In 2012 we created Nite Watches entire product range using CGI for the launch of their brand new website. Each watch was rendered in various positions along with different face and strap combinations, all within a day and night setting to show the benefits of GTLS technology. Now 4 years on we once again assisted Nite Watches with the launch of their new 2016 Marquess range.

Our primary software packages are still Autodesk 3ds Max and Chaos Group’s V-Ray. There have been many changes in 4 years as the software develops and as a result we have experienced improvements in 3D modelling, materials and rendering.

Simplified hard surface modelling

Back in 2012 the hard surface modelling workflow we adopted was cumbersome because of the required chamfers and edge loops that control how large or small a rounded edge should be. With the modelling process also being destructive, there was no plausible option for fine tuning and adjusting the 3D geometry later. Therefore we had to be very certain that the mesh was correct before adding further detail.

In 2016 we took a different approach to modelling and used 3ds Max’s newly introduced OpenSubdiv and CreaseSet modifier’s. We created the basic 3D geometry, then applied Crease Sets to add in further detailing. Crease Sets work in a similar way to chamfering but with one key difference, Crease Sets are non destructive.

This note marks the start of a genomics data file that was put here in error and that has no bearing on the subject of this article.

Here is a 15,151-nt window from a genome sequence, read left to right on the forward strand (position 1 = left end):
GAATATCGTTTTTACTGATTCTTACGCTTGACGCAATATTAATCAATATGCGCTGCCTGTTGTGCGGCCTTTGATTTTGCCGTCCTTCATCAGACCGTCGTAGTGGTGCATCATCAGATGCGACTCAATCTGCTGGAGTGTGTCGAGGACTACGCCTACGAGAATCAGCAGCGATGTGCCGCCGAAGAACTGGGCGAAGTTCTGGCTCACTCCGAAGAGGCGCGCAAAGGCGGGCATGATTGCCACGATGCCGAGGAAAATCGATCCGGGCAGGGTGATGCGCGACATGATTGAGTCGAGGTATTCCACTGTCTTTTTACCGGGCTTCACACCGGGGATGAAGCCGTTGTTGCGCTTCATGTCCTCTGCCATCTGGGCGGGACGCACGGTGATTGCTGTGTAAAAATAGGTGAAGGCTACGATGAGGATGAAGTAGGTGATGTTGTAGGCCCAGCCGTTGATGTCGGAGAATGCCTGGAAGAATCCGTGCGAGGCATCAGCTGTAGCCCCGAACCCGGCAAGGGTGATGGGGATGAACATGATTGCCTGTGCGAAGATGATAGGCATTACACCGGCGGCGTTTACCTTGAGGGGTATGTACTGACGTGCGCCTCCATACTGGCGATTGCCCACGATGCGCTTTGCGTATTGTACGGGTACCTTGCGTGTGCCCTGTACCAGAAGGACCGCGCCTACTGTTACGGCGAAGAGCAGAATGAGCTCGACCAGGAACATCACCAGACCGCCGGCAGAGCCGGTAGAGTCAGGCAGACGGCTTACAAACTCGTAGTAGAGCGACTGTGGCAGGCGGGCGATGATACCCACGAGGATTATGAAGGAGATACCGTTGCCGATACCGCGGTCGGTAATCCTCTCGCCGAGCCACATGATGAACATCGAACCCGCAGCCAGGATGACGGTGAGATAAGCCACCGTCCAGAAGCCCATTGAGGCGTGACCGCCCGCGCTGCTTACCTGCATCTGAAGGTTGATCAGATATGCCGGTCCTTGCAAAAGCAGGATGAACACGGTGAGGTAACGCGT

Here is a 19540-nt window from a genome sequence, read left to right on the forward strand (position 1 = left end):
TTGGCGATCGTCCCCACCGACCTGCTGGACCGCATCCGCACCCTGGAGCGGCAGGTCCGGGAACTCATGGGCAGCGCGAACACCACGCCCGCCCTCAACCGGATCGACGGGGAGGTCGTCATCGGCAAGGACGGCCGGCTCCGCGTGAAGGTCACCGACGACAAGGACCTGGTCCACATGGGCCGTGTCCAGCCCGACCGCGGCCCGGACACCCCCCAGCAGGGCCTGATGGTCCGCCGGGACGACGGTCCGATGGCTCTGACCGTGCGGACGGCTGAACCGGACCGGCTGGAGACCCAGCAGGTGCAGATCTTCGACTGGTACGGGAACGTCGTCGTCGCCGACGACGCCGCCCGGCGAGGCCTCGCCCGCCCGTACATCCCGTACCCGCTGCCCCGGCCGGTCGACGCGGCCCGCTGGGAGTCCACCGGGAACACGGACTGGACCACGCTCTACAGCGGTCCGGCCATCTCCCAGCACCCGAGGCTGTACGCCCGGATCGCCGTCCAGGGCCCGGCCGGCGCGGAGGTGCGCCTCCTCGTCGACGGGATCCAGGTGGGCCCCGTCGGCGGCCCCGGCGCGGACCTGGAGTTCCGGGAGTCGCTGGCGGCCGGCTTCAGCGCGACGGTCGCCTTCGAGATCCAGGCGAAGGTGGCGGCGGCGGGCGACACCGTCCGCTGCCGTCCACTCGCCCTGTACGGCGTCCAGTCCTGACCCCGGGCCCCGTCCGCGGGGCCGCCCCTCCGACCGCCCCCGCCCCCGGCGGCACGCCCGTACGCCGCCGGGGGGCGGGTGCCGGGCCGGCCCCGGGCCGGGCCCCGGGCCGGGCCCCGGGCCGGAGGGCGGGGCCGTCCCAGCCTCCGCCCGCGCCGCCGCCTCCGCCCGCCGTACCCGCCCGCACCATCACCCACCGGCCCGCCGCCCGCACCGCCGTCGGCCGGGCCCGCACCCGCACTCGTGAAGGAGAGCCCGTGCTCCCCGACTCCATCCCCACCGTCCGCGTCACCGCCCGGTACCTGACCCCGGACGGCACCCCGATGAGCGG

Crease Sets do not add any further geometry unlike traditional chamfering and at any time it is possible to go back to the base mesh and adjust as required. The OpenSubdiv modifier is then applied to smooth the result based on the Crease Set values. This created a simplified and flexible modelling workflow inside 3ds Max that was not possible before.

Improved edge highlights

VRayEdgesTex was used throughout the project in 2012 to also add rounded corners along edges of the geometry. Unfortunately this effect only worked with welded surfaces and as a result we added highlight details in post production on areas that we couldn’t prior to rendering.

Since then V-Ray has added support for non welded surfaces and improved the VRayEdgesTex by including a “Consider same object only” feature which allowed separate objects to blend together. This allowed more control over the final finish of the material.

Faster render feedback in V-Ray

With the introduction of V-Ray RT on the previous project, there were significant improvements in previewing the final render result before committing to production. Unfortunately because V-Ray RT at the time was a new render engine, there were many features that were not yet supported by RT. As a result we couldn’t always see the exact render we would expect to see in final production.

More recently V-Ray released the new Progressive Image Sampler that works in a similar way to V-Ray RT by rendering progressively in passes. Because the image sampler is part of the standard renderer, all V-Ray features are supported so we could see an exact render very quickly before going to final production using the bucket sampler.